In the history of war, such commercial transactions took many forms, whether as territory conquered, spoils carted away, raw materials appropriated, or market share gained.  Consider American wars.  The War of 1812 is sometimes portrayed as a minor dust-up with Britain, involving the temporary occupation and burning of our capital, but it really was about crushing Indians on the frontier and grabbing their land.  The Mexican-American War was another land grab, this time for the benefit of slaveholders.  The Spanish-American War was a land grab for those seeking an American empire overseas, while World War I was for making the world “safe for democracy” — and for American business interests globally.

Even World War II, a war necessary to stop Hitler and Imperial Japan, witnessed the emergence of the U.S. as the arsenal of democracy, the world’s dominant power, and the new imperial stand-in for a bankrupt British Empire.

Korea?  Vietnam?  Lots of profit for the military-industrial complex and plenty of power for the Pentagon establishment.  Iraq, the Middle East, current adventures in Africa?  Oil, markets, natural resources, global dominance.

In societal calamities like war, there will always be winners and losers.  But the clearest winners are often companies like Boeing and Dow Chemical, which provided B-52 bombers and Agent Orange, respectively, to the U.S. military in Vietnam.  Such “arms merchants” — an older, more honest term than today’s “defense contractor” — don’t have to pursue the hard sell, not when war and preparations for it have become so permanently, inseparably intertwined with the American economy, foreign policy, and our nation’s identity as a rugged land of “warriors” and “heroes” (more on that in a moment).

War as Disaster Capitalism

Consider one more definition of war: not as politics or even as commerce, but as societal catastrophe.  Thinking this way, we can apply Naomi Klein’s concepts of the “shock doctrine” and “disaster capitalism” to it.  When such disasters occur, there are always those who seek to turn a profit.

Most Americans are, however, discouraged from thinking about war this way thanks to the power of what we call “patriotism” or, at an extreme, “superpatriotism” when it applies to us, and the significantly more negative “nationalism” or “ultra-nationalism” when it appears in other countries.  During wars, we’re told to “support our troops,” to wave the flag, to put country first, to respect the patriotic ideal of selfless service and redemptive sacrifice (even if all but 1% of us are never expected to serve or sacrifice).

We’re discouraged from reflecting on the uncomfortable fact that, as “our” troops sacrifice and suffer, others in society are profiting big time.  Such thoughts are considered unseemly and unpatriotic.  Pay no attention to the war profiteers, who pass as perfectly respectable companies.  After all, any price is worth paying (or profits worth offering up) to contain the enemy — not so long ago, the red menace, but in the twenty-first century, the murderous terrorist.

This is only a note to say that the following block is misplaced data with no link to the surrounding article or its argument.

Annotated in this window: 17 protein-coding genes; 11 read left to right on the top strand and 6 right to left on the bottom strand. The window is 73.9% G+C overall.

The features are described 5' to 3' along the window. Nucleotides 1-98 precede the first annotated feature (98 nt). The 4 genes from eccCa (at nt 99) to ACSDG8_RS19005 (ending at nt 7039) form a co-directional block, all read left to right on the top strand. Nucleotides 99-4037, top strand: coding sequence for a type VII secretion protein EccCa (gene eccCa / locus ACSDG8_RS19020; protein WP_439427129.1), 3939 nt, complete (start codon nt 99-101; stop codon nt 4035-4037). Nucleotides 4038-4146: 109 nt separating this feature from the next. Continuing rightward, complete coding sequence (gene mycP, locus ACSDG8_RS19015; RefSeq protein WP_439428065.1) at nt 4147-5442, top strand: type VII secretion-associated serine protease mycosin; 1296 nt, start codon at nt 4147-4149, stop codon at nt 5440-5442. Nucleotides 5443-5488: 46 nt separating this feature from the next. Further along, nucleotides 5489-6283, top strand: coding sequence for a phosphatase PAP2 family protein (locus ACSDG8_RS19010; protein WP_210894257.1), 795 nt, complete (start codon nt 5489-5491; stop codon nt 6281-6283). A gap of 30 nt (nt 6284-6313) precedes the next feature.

Forever war is forever profitable.  Think of the Lockheed Martins of the world.  In their commerce with the Pentagon, as well as the militaries of other nations, they ultimately seek cash payment for their weapons and a world in which such weaponry will be eternally needed.  In the pursuit of security or victory, political leaders willingly pay their price.

Call it a Clausewitzian/Marxian feedback loop or the dialectic of Carl and Karl.  It also represents the eternal marriage of combat and commerce.  If it doesn’t catch all of what war is about, it should at least remind us of the degree to which war as disaster capitalism is driven by profit and power.

For a synthesis, we need only turn from Carl or Karl to Cal — President Calvin Coolidge, that is.  “The business of America is business,” he declared in the Roaring Twenties.  Almost a century later, the business of America is war, even if today’s presidents are too polite to mention that the business is booming.

America’s War Heroes as Commodities

Many young people today are, in fact, looking for a release from consumerism.  In seeking new identities, quite a few turn to the military.  And it provides.  Recruits are hailed as warriors and warfighters, as heroes, and not just within the military either, but by society at large.

Yet in joining the military and being celebrated for that act, our troops paradoxically become yet another commodity, another consumable of the state.  Indeed, they become consumed by war and its violence.  Their compensation?  To be packaged and marketed as the heroes of our militarized moment. Steven Gardiner, a cultural anthropologist and U.S. Army veteran, has written eloquently about what he calls the “heroic masochism” of militarized settings and their allure for America’s youth.  Put succinctly, in seeking to escape a consumerism that has lost its meaning and find a release from dead-end jobs, many volunteers are transformed into celebrants of violence, seekers and givers of pain, a harsh reality Americans ignore as long as that violence is acted out overseas against our enemies and local populations.